It was the first day of Java class. After class, one of my wife’s students walked up to her and explained.
Java is the perfect language. Why should I bother to learn anything else?
She explained that there is no perfect computer language. Each one is designed for a purpose, and trying to force a language to do something it wasn’t designed to do is a bad idea. She continued.
Computer languages are like vehicles. Take the C language. It’s like a tractor. It’s great in the field, digs in, but you wouldn’t want to take it out on the Interstate. The Bash shell is like an electric golf cart. Quick, easy, short haul. You wouldn’t want to race it at the 24 hours of Le Mans. Java is like an SUV. All purpose language. But you wouldn’t use it to haul five ton concrete barricades. See what I mean?
Suddenly the student’s eyes widened. The analogy to vehicles and cars made perfect sense to him.
It’s The Same For OSes
The same pervasive rationalizations are used for operating systems. The analogies above are not so clear-cut, but still there. Corporations use Linux because it’s free, modifiable, and supports a rich universe of development tools. There are few limits. The uses of and relationship between macOS and Windows is more complex. Plus, the user’s affections often depend on what they grew up with. One can be lulled into believing that expertise in a single OS is enough. Resistance to change is lethal and works against the modern student looking for shortcuts.
The fact remains, it’s not wise to hang one’s hat on just one OS in today’s workforce. Sure, it’s easy to rally around just one OS, like macOS, and develop pseudo-intellectual haughtiness for it. After all, it’s based on BSD Unix. It’s better integrated with the hardware. Historically, it’s sported a cleaner, more intuitive UI. (Except that some people coming to macOS from Windows will deny that.) The fact is, however, knowing Windows inside and out is a skill not to be slighted.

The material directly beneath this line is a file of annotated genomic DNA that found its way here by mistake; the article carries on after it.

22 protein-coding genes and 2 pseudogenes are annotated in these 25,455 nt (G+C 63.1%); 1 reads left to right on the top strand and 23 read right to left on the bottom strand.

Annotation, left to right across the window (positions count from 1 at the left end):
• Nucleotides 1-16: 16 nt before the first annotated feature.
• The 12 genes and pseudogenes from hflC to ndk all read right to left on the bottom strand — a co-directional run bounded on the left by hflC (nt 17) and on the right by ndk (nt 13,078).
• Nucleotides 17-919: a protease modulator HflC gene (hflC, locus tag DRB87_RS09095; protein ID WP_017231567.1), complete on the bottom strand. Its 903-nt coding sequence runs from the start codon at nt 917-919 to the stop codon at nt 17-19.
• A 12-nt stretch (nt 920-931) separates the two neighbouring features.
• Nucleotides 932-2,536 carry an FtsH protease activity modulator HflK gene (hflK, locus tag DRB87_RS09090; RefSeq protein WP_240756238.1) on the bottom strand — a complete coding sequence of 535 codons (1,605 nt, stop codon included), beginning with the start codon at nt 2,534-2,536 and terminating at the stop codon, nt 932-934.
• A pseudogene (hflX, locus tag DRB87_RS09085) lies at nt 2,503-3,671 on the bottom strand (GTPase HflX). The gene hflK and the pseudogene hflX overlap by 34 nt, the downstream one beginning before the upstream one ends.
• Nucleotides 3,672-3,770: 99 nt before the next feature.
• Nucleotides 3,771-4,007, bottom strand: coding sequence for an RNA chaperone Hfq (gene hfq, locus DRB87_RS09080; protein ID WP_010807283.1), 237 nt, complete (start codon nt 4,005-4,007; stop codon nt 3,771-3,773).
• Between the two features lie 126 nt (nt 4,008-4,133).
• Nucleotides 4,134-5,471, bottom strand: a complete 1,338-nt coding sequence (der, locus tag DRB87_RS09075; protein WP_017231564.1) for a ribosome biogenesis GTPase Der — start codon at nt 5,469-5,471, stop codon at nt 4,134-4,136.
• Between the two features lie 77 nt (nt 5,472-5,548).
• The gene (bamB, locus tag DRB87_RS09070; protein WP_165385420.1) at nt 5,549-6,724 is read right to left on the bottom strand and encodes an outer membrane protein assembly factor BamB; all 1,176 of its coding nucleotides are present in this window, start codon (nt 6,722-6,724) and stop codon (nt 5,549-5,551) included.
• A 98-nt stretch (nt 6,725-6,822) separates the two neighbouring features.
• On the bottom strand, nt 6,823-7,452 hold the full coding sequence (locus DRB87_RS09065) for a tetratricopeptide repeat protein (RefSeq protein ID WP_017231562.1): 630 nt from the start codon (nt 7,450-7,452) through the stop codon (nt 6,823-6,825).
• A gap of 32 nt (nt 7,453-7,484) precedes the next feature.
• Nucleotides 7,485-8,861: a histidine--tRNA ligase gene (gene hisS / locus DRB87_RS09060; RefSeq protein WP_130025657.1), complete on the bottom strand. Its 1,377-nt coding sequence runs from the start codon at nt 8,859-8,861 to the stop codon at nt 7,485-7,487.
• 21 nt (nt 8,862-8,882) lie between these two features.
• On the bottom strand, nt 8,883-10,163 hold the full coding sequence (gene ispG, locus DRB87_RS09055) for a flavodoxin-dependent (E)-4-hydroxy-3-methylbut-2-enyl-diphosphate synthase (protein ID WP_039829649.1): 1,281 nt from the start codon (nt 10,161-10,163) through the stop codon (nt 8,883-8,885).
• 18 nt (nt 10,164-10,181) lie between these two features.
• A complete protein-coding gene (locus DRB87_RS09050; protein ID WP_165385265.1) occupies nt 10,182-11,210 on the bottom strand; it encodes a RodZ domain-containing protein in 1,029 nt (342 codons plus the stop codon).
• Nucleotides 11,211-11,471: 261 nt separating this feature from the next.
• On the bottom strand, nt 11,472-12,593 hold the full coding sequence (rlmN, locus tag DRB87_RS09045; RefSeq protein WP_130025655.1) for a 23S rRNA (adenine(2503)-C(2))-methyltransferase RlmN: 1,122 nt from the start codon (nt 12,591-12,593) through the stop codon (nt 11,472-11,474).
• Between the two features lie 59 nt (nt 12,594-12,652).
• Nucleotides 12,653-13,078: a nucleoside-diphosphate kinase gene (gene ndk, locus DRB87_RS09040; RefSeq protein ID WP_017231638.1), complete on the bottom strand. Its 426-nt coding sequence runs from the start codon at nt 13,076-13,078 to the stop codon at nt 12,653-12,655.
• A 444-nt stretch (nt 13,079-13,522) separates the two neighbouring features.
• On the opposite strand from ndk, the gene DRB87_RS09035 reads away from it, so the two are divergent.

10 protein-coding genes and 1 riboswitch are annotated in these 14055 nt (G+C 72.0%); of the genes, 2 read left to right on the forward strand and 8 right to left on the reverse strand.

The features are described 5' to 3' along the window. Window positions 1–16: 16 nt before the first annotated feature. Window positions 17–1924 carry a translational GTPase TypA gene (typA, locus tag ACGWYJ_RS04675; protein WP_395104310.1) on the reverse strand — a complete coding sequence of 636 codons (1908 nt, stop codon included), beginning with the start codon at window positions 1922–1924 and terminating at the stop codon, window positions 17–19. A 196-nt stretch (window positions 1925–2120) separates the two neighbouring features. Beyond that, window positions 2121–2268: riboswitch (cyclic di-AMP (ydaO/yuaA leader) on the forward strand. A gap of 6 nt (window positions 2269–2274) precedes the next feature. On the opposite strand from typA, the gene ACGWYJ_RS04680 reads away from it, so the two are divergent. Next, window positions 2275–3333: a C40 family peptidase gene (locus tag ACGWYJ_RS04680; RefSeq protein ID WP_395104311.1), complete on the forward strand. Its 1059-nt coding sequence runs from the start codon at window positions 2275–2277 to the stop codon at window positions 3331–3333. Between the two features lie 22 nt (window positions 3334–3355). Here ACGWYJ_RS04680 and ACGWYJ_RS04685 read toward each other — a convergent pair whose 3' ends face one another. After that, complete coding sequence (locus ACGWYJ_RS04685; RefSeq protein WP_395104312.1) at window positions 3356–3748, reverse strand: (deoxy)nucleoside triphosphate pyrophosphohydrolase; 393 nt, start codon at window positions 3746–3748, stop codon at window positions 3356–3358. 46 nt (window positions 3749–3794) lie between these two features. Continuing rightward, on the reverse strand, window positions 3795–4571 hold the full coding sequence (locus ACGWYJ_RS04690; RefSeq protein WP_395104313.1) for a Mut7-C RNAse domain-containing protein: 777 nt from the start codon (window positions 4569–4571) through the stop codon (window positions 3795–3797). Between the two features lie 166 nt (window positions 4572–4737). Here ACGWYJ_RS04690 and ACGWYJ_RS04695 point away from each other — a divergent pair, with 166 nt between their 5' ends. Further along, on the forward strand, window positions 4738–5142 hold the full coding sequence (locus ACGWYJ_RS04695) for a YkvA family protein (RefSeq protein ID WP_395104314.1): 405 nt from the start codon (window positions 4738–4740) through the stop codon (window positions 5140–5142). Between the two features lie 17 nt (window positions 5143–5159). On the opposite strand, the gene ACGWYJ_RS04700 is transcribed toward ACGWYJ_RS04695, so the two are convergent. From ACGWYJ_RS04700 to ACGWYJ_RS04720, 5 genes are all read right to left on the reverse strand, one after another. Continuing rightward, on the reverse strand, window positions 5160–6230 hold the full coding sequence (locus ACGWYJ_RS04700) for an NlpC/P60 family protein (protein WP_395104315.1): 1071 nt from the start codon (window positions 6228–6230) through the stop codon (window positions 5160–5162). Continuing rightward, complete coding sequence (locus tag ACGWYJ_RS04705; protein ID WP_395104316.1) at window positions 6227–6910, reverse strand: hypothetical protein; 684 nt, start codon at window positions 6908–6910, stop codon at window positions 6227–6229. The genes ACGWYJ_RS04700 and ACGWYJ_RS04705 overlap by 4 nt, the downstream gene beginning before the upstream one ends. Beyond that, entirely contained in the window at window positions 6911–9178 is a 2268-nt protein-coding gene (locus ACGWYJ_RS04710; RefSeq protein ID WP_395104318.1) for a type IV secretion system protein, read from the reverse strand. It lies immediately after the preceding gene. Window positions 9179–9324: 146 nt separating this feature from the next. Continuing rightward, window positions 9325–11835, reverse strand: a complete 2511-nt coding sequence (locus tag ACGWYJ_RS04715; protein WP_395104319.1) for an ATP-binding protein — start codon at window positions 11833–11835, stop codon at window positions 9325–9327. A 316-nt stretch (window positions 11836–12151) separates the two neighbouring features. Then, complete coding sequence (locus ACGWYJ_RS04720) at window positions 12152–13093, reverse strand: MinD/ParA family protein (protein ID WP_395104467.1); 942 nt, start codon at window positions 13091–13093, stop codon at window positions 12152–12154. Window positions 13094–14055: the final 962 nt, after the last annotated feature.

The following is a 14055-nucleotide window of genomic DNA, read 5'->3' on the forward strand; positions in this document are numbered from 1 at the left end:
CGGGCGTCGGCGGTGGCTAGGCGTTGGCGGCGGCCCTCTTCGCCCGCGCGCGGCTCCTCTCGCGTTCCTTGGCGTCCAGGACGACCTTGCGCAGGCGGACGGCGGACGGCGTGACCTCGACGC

My wife has had students proclaim the superiority of either 1) macOS 2) Windows or 3) Linux (or Android) as so superior that it’s not worth bothering with anything else. This is a modern career mistake.
Just Know Everything
I remember my graduate school days in physics. Physics is a field with so many storied individuals that one literally has to stand up to several hundred years of scientists with breathtaking talent. There’s just never an excuse for not knowing everything.
During my comprehensive orals exam, a precursor to being allowed to write a Ph.D. thesis, I was asked by one of my committee members, out of the blue, about the Aharonov–Bohm effect. I had just been reading about that, and so I said, “Sure.” And went on to briefly explain it.
That told the professor a lot he needed to know about me. I was beginning to act like a professional. I showed signs of a sense of responsibility to the physics community to be well read and then be articulate about what I knew.
The rest of the oral exam was going to the white board and solving problems thrown at me. But I’ll never forget that moment when I experienced career reality. Saying “I never heard of that. I don’t know” would never cut it. I knew that one day in my career, I’d be called to have the answers. Here’s a nice video punctuation of that : “The IBM Flaming Logo.”
Page 2: Doing the hard stuff. Like Mr. Spock.